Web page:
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Celtic manager Ange Postecoglou on why he doesn’t need his lucky socks to break Livi hoodoo, and preparing players for plastic pitch

IT may not be stretching it, by the accepted definition, to call Livingston Celtic’s ‘bogey team’. The Glasgow giants have registered a loss and a draw against David Martindale’s unfancied outfit already this season, and have failed to win on Livi’s plastic patch on their last five visits.

Ange Postecoglou was only in charge of one of those games at the Tony Macaroni Arena, the 1-0 defeat in September that remains Celtic’s last domestic loss, and the goalless draw that was the price of Giorgos Giakoumakis’s injury-time penalty miss at Celtic Park in late October, though.

So, he isn’t about to concede that the Lions hold any sort of Indian sign over the team that he will take on the short trip down the M8 again tomorrow, joking that he won’t be wearing his ‘lucky socks’ in an attempt to break the hoodoo.

Even still, the Celtic fans that go with them to fill 75 percent of the stadium may travel more in trepidation than expectation, given their own bruising experiences at the venue down the years.

This Celtic team won’t only be a different beast to the one that has gone there in previous seasons though, Postecoglou argues, it will be a significantly different proposition to the one that let their frustrations get the better of them as they fell to defeat earlier in the season.

“To be fair, I’ve only had one visit there,” Postecoglou said. “’Bogey’ would be if I go there half a dozen times and don’t win.

“I was disappointed back then because we didn’t play well and deal with the situation.

“It was also our third defeat in the first six league games and you knew we would have to be pretty good after that to make up the ground. Credit to the fellas, they have been.

“In terms of going to Livingston, you can build these things up to be whatever you want them to be. I have never bought into it that much.

“At the start of the season, we couldn’t win a game away from home anywhere, let alone Livingston. That pre-dated me but we overcame that bogey and can play our football home and away.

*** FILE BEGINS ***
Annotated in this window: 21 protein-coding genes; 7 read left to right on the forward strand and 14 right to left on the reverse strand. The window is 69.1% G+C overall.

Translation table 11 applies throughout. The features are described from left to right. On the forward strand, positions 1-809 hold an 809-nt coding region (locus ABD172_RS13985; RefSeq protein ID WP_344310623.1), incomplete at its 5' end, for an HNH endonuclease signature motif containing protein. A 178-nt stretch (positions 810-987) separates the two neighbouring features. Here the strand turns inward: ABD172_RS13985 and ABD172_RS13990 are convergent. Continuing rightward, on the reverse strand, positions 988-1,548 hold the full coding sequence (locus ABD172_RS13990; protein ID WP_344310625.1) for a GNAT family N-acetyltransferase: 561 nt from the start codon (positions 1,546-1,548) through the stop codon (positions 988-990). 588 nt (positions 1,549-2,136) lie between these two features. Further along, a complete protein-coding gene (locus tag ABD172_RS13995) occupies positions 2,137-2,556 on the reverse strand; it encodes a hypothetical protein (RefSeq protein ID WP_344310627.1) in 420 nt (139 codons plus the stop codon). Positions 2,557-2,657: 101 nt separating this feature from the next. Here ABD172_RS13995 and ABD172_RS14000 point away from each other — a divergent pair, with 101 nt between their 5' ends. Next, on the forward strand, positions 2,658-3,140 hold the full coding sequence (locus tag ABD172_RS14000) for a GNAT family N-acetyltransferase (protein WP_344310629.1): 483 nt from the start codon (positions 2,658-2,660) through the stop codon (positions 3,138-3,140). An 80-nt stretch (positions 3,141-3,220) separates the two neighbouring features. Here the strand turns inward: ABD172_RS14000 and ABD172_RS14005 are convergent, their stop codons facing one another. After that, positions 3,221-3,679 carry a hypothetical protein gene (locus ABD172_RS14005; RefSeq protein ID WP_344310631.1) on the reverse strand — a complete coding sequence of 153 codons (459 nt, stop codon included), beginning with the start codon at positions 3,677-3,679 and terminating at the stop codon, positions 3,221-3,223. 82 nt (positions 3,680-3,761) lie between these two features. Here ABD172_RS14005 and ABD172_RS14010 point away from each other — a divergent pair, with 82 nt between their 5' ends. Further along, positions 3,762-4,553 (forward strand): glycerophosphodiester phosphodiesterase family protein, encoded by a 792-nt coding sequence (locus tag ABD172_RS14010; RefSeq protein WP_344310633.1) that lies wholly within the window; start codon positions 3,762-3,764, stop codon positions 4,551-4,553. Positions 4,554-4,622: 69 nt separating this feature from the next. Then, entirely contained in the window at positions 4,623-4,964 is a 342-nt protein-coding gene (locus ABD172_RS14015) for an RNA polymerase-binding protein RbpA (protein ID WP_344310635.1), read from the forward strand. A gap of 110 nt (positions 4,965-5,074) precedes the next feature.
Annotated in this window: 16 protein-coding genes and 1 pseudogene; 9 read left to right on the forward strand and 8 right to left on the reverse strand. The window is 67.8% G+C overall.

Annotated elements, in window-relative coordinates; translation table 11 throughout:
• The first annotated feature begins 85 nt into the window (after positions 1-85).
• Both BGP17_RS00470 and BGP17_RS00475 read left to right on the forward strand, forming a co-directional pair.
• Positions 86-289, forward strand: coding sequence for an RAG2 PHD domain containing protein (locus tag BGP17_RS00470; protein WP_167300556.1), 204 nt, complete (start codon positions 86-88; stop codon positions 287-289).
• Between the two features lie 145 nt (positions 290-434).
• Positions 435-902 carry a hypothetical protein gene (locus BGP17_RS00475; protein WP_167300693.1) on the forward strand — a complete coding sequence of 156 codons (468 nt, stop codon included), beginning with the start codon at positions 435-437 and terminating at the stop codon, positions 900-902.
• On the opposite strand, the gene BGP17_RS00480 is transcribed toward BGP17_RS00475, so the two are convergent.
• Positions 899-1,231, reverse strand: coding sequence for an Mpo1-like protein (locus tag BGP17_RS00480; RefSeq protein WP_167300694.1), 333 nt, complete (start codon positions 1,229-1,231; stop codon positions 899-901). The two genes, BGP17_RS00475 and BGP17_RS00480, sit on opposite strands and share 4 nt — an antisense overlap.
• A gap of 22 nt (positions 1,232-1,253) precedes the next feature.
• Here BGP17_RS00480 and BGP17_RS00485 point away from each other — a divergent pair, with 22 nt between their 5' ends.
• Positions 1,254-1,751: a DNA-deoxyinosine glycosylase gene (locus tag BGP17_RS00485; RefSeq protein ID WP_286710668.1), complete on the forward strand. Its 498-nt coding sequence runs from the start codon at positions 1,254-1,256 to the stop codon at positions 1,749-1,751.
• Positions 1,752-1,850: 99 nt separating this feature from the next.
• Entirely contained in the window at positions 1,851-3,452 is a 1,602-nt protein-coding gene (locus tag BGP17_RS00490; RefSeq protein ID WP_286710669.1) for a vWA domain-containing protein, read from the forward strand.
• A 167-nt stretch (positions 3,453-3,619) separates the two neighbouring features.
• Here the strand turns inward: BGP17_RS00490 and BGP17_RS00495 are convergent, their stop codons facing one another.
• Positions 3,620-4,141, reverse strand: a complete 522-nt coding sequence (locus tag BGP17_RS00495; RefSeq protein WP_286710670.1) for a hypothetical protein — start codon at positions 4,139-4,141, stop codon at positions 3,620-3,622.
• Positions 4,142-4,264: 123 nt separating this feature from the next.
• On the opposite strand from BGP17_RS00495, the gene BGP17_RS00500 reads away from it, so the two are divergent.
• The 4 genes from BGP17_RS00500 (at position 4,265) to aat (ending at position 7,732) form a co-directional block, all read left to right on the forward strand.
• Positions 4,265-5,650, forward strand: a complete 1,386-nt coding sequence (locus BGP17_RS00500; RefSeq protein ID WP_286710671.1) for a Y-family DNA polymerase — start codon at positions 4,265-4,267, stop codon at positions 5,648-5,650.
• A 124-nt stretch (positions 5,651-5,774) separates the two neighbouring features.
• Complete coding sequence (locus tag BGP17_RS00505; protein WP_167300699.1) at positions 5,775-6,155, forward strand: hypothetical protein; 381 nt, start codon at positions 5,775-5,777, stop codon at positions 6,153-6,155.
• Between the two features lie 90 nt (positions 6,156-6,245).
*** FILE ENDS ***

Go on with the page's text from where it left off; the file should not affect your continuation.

“I do understand it’s a challenging place to go and they are tough to beat there. To be fair to them, their away form has also been good this season. I think it’s all more indicative of the fact that they are a good side.

“There is no doubt it will be a challenge for us but I don’t go there wearing my lucky socks or anything!

“We will go there and prepare the best way we can for the game.”

No pre-match discussion of a game at the Tony Macaroni would be complete of course without a natter about the pitch, and the advantage that many believe the artificial surface gives Livingston over the teams that go there.

While some managers dismiss the impact of the surface as psychological, Postecoglou feels that it does have a material influence, but it is just another challenge that his players must overcome if they want to maintain their position at the top of the Premiership standings.

With that in mind, he will hold their final pre-match training session on the astroturf at Celtic’s Lennoxtown training ground in order to aid their acclimatisation.

“It is a real thing – the pitch plays differently,” he said. “There is no point trying to ignore it.

“I can tell the players to ignore it and play their normal game, but you do have to adjust.

“It becomes a little bit of a different game on that surface and the players need to be prepared for that. But that doesn’t mean it stops you from being successful.

“You just have to adjust your game and your approach, so that it removes any negative impact the pitch has on our football.

“We will address it. We have an artificial pitch at Lennoxtown and we will train on that on Saturday.

“We will get the players an understanding of it again, but ultimately it’s about the way we approach our football.

“We don’t always do it. It’s more about how I feel. We are Wednesday-Sunday this week, so we have an extra day between games. This just gives the players a little bit more of a feeling for it.

“Sometimes I do it, sometimes I don’t. It’s not essential but there is no point telling the players to ignore the pitch. It’s going to be there and players need to address that and adjust to it.

“On an artificial pitch there are still fundamental principles of our game that we can do. What we didn’t do at Livingston last time are those things.

“We got bogged down in the disappointment that the game wasn’t going our way, without looking for the solutions.”

Celtic will be boosted for the trip to Livingston by the return of striker Giorgos Giakoumakis after illness, with the striker’s physical presence sure to be a welcome addition to the team for Postecoglou.

“Giorgos is fine,” he said. “He trained on Thursday and Friday.

“He was touch and go for the midweek game but I made the decision to leave him out, as we had Albian (Ajeti) on the bench.

“Giorgos trained on Thursday with the group who didn’t play and then with the full squad on Friday. He will be ready. He has been in good form and he will be important for us on Sunday.

“Giorgos is playing well and it’s been a setback for him to miss the last couple of games, but he can definitely help us.”

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